Los Angeles, Calif. – The Sparks needed an overtime Saturday night to take down a surging Tulsa Shock, 76-69.
Kristi Toliver lead Los Angeles with 21 points, while Lindsay Harding added 20 and Candace Parker put up 17 points and grabbed 13 rebounds. Glory Johnson lead three Tulsa players in double figures with 17 points.
Sparks coach Carol Ross said it wasn’t their best game, but she also gave credit to the Shock.
“I don’t think we shot well all night,” she said. “We had some play makers who stepped up and made things happen.
“It was hard for us to execute, and you have to give Tulsa a lot of credit. A good defense keeps you from playing your sets and patterns, and that’s what they did tonight. It was just one of those nights.”
The Sparks out shot the visitors in the first half to take a 38-30 lead into the break. But Tulsa began the third quarter on an 8-1 run, topped by a Candice Wiggins bucket, steal and second shot to tie the game at the 7:39 mark. Los Angeles built a five-point lead twice, but the Shock whittled it down to a one-point game by the end of the period.
The battle continued in the fourth quarter, with Tulsa going up by as much as five with 2:27 remaining. With 13.9 seconds to go, Sparks forward Candace Parker was fouled, and she made one of two shots, to tie teh game at 66. Shock rookie point guard Skylar Diggins had a chance to make a bank shot at the buzzer, but she missed, sending the game into overtime.
Los Angeles outscored Tulsa 10-3 in the extra period, as Harding lead the way with six points.
The Sparks are now 2-1, while the Shock has seen three of its five losses happen in overtime. Tulsa is also playing without three key players – Liz Cambage, Tiffany Jackson-Jones and Riquna Williams – who are injured.
Tulsa coach Gary Kloppenberg said the youth of the team is also a factor in their close losses, but he sees progress.
“The silver lining I get out of this game is that we’re battling, we’re competitive with one of the top teams in the league, with a chance to win in regulation,” he said. “I love our competitiveness and mental toughness. We’re growing each game.
“We’ve lost some close games, but when you go through adversity you learn from it. We’re going to take everything back to practice and try to keep getting better each practice.”
Sparks guard Kristi Toliver said the team had lapses on both ends of the floor, but they stepped it up to win.
“We got very lackadaisical offensively and stopped moving the ball, we were standing more,” Toliver said. “Defensively we weren’t making the right rotations. A combination of those things lead to their run, but we were able to find a way to get back in it.
“That’s the thing that we will remember and take away from this game, is that we can find a way to get ourselves out of holes.”
Parker said the win bodes well for the long-term.
“I just know from experience that you want to win these early ones so that later on in the season, when it comes time to get placement for home court, that it’s not like ‘we could have got that one,'” Parker said. “So tonight was definitely a must-win for us, a should-win for us, with them coming off a back-to-back and us coming off of seven days rest.”
One down note for the Sparks was that guard Alana Beard sprained her ankle early in the game. She is listed as day-to-day.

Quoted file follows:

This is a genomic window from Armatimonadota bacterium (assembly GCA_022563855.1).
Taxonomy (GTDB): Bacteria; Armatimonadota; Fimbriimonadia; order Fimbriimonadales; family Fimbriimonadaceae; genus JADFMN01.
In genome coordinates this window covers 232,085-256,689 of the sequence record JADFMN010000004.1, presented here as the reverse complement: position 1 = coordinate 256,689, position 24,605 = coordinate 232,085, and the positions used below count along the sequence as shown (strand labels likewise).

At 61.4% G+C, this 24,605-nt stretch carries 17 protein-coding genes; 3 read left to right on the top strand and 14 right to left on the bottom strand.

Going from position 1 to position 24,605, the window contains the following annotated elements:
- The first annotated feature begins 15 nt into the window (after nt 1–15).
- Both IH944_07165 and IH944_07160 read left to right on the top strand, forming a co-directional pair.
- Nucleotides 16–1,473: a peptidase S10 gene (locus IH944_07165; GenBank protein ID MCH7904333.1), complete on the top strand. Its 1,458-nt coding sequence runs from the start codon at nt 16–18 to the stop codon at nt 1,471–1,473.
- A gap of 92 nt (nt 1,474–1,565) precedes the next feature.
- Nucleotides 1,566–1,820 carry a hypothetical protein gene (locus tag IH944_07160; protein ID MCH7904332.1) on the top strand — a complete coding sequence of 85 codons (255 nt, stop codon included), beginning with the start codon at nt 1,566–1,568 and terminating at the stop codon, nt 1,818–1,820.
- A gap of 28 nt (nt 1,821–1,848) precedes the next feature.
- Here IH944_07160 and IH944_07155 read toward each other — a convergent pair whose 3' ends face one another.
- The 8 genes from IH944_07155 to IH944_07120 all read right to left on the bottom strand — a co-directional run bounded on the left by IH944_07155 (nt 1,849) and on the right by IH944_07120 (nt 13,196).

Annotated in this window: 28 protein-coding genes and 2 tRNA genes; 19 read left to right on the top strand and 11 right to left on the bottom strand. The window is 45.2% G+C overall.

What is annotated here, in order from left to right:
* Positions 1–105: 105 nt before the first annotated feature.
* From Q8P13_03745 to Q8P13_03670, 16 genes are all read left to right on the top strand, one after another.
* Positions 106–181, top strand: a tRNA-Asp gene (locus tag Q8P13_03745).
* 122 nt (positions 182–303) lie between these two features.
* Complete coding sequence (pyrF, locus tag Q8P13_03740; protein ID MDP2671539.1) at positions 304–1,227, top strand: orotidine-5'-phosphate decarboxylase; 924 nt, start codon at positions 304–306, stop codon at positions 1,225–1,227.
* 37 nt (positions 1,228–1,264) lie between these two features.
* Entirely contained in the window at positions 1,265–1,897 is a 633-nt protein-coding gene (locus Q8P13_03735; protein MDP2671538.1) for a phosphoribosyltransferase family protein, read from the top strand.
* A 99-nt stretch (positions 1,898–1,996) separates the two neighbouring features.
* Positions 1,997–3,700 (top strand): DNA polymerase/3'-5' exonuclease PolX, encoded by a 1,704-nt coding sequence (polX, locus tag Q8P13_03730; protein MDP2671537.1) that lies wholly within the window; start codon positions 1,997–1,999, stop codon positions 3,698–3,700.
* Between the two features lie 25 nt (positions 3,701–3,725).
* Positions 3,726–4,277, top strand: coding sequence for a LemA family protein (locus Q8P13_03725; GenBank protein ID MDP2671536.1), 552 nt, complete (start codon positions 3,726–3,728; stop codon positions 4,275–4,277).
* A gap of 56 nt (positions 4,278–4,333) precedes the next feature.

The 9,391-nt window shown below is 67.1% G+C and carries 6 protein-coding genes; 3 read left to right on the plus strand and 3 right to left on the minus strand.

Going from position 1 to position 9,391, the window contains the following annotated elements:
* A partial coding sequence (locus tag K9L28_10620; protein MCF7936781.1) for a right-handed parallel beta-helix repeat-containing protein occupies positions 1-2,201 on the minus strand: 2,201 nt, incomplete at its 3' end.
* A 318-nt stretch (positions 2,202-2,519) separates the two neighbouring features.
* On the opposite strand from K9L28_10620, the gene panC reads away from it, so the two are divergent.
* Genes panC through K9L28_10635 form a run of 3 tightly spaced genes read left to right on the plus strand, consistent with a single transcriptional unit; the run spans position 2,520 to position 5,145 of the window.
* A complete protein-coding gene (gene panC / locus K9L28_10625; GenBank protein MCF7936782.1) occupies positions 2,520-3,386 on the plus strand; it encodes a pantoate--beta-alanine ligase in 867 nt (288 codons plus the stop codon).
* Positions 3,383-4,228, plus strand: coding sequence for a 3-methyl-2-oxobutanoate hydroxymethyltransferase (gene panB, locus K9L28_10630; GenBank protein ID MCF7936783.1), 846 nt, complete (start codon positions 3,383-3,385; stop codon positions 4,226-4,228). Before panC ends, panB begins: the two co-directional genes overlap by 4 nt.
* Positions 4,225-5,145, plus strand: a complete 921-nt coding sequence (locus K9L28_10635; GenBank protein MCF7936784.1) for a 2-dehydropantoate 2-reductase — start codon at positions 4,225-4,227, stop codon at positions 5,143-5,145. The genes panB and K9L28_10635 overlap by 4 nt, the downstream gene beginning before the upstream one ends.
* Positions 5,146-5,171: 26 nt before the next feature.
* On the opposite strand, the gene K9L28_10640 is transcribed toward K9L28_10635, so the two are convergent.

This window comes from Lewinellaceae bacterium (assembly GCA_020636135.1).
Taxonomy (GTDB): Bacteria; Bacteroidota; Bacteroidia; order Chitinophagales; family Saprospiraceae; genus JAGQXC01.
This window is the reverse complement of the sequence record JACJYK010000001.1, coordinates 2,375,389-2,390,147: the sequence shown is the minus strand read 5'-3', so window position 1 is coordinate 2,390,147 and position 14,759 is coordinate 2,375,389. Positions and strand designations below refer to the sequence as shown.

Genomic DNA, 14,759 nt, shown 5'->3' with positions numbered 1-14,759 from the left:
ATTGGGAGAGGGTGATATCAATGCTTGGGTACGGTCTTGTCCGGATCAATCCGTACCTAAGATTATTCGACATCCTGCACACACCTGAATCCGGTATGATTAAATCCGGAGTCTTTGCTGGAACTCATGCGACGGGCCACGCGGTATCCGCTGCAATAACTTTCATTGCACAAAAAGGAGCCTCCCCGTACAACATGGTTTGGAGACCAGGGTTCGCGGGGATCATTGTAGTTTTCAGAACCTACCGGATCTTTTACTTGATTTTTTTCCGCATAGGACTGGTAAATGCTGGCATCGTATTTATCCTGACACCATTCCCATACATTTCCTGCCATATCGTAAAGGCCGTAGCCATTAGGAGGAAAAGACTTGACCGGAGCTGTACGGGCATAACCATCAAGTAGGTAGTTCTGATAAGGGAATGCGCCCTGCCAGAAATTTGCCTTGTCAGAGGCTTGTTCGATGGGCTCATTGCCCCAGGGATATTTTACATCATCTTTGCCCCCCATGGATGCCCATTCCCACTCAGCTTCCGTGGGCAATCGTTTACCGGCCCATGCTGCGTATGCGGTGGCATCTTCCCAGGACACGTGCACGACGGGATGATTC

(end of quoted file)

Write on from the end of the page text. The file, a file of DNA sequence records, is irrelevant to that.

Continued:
Kloppenberg on Skylar Diggins
“Skylar’s coming along. She’s going against people like Temeka Johnson last night and tonight, Lindsay Harding – two of the better point guards in the league. She’s getting an education by fire. We throw her in there and she played 35 minutes tonight. It’s a totally different game – the college game and the pro game. Learning the nuances on both ends of the floor. The thing we love about her is she’s a competitor, wants to win. She’s going to find a way to win. As she develops experience, she’s going to be an excellent point guard in this league.”
Kloppenberg on Courtney Paris
“We didn’t want to cut her, but then Liz Cambage wanted to come back. She should be in this league somewhere, whether it’s with us or someone else, because she’s really effective.”
Glory Johnson on the Shock stepping up right now
“We try to start out really strong, whether it’s tipoff or after halftime. we try to come out with energy. Knowing that we don’t have everyone healthy, so we have to play as strong as we can with the players we have. Knowing that, we have each other’s back. Some have to step up and play extra minutes, step into roles they’re not comfortable with. I think we’re doing it pretty well, and we’ll get it together.”
Toliver on the Shock
“I feel like Tulsa gets better every year. They get more talent every year with draft picks……the thing that’s always consisent with Tulsa is their will and their fight. They’ve always had that, from their first year until now. I think they’re a playoff team. I think they’ll continue to get better. They’re well-coached. They’ve been through three overtime games, so it’s not like they’re getting their butts kicked. At some point they’ll turn the corner.”
Parker on parity in the league
“It’s always a toss up in the WNBA. You have Chicago, who went from one of the worst teams in the league to now, one of the best. You have Minnesota, who was rolling, and beat the Mercury by a lot. And then they get beat by the Mystics (today). You never know.”
Rapper Common attends Sparks game
The rapper Common attended Saturday night’s Sparks-Shock game, sitting courtside near the Sparks basket. Last November he attended the Notre Dame-UCLA game at Pauley Pavilion, when Shock point guard Skylar Diggins was playing for the Irish.
“I really enjoy women’s basketball, and I like Skylar Diggins,” Common told me.
He said retired Sparks center-turned co-owner Lisa Leslie helped him get tickets.